Most people believe it is innate for humans to be self-preservative. You may know of someone who is always checking symptoms online or going to the doctor every week. Some take this self-preservation to another level in what is termed health anxiety, the excessive worrying by a patient over having a serious illness, and seeking medical advice in the absence of a physical disease.
Anxiety disorders are the most common mental illness in the United States affecting over 18% of the population or 40million people. Known to be a risk factor for heart disease, anxious people have a 48% higher risk of dying from a heart condition. Heart disease remains the leading cause of death for Americans, accounting for approximately 25% of deaths in 2008.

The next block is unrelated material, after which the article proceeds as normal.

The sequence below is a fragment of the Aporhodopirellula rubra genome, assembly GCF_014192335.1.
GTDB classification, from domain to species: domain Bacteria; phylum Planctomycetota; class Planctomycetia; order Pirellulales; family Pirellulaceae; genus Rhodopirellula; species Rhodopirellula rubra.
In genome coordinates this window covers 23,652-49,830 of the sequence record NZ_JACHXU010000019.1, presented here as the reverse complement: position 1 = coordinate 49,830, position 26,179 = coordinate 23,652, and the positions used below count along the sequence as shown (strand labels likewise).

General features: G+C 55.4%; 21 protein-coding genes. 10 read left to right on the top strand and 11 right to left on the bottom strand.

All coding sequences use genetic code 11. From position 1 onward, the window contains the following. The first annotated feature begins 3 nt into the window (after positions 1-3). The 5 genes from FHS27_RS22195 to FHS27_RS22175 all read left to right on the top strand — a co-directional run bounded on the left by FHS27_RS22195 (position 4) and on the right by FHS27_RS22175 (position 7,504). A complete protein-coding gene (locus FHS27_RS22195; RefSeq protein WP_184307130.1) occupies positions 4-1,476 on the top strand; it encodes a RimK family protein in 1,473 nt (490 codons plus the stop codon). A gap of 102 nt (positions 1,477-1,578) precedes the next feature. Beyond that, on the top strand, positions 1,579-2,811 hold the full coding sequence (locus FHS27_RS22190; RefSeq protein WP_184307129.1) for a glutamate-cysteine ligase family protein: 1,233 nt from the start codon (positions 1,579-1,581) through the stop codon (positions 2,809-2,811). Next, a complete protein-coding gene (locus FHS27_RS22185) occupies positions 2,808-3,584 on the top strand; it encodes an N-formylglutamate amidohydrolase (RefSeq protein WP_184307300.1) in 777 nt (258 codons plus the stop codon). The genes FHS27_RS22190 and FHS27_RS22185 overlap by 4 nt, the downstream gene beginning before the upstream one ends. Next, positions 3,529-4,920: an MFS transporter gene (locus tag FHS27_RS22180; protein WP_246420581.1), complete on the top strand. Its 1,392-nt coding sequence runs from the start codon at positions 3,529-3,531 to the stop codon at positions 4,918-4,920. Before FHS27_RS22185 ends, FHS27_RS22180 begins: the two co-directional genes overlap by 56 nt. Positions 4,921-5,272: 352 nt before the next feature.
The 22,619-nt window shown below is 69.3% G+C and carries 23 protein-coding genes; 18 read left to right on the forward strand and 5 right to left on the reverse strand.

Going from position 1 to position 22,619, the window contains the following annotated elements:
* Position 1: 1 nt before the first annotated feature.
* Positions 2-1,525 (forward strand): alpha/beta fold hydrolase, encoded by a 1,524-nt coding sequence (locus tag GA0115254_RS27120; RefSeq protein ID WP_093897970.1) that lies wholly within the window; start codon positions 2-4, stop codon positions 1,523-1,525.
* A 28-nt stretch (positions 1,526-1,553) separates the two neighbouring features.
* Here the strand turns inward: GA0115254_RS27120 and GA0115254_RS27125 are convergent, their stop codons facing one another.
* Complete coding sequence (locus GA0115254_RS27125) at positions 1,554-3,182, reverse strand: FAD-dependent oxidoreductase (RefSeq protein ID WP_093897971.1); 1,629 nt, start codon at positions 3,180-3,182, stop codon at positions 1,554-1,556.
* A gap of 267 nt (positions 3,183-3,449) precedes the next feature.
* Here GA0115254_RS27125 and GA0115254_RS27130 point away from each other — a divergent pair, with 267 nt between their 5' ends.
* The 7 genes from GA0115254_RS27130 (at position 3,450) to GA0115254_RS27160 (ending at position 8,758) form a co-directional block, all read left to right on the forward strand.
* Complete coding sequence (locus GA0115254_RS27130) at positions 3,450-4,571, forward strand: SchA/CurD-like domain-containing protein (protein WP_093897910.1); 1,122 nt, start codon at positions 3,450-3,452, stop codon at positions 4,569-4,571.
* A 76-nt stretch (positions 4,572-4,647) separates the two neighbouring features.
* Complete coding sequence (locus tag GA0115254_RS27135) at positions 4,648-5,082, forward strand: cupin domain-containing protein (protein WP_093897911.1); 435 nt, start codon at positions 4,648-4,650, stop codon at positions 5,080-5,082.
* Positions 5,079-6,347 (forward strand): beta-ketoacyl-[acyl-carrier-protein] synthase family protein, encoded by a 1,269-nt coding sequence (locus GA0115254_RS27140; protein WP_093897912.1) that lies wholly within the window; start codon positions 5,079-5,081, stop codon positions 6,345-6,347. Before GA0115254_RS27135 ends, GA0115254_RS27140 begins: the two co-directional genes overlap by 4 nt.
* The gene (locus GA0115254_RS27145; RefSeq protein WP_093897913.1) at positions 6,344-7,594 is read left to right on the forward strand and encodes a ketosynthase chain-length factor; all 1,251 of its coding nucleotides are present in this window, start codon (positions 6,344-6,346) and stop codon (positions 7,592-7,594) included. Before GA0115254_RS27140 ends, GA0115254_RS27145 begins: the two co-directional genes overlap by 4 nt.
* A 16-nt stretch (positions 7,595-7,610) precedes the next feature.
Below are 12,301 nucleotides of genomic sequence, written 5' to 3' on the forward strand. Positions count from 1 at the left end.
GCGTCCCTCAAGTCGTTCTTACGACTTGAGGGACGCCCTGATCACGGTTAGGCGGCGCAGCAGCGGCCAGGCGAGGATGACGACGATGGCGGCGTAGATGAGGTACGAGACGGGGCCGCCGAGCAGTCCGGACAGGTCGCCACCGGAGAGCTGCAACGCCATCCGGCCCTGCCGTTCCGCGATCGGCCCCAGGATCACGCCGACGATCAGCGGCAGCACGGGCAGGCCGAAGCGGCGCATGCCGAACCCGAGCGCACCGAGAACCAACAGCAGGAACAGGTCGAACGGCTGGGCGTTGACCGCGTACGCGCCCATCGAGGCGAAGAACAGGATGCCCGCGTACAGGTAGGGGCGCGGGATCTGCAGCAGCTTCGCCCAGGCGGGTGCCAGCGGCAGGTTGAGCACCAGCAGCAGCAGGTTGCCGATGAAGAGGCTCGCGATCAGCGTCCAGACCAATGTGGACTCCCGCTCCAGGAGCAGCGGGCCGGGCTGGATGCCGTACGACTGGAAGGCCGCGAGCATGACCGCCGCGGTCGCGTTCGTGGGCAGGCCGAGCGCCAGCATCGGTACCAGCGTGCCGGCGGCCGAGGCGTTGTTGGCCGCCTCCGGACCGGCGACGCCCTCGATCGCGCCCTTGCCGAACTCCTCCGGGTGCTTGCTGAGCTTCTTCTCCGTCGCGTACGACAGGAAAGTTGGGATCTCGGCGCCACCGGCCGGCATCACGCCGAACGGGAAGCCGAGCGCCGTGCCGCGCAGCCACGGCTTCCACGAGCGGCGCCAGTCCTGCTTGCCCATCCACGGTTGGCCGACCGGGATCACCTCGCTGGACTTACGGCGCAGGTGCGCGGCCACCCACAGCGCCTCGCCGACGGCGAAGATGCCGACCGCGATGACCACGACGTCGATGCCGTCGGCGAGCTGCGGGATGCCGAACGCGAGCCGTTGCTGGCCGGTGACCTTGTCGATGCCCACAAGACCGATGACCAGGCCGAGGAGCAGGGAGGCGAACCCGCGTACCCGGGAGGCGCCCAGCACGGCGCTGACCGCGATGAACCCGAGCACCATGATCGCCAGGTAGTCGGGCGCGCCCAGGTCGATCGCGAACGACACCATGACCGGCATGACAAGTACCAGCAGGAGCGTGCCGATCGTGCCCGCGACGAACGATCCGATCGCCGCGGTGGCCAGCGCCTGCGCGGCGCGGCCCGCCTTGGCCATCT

Line Iden Berge and researchers from the Helse Bergen hospital in Bergen, Norway, examined the link between health anxiety and heart disease publishing the results in online journal BMJ Open.
Berge and team studied participants in the Norwegian Hordaland Health Study (HUSK). They followed participants over a period of 12 years in a team effort between the National Health Screening Service, the University of Bergen, and local health services.
All 7,052 participants were born between 1953-1957 and had to answer questions about their health, lifestyle, and educational achievement. Participants were asked to report their anxiety levels using the Whiteley Index. Scores above 90 percent were considered to be anxiety cases. Throughout the entire study period, 234 participants, or 3.2 percent of the entire sample size, had either acute angina or a heart attack.
Compared to those who did not report anxiety, twice as many participants who did report anxiety developed a heart disease during follow-ups. Researchers found a 73% increased risk of developing ischemic heart diseases among people with health anxiety. The risk was greater with the more severe the anxiety levels.
It can be difficult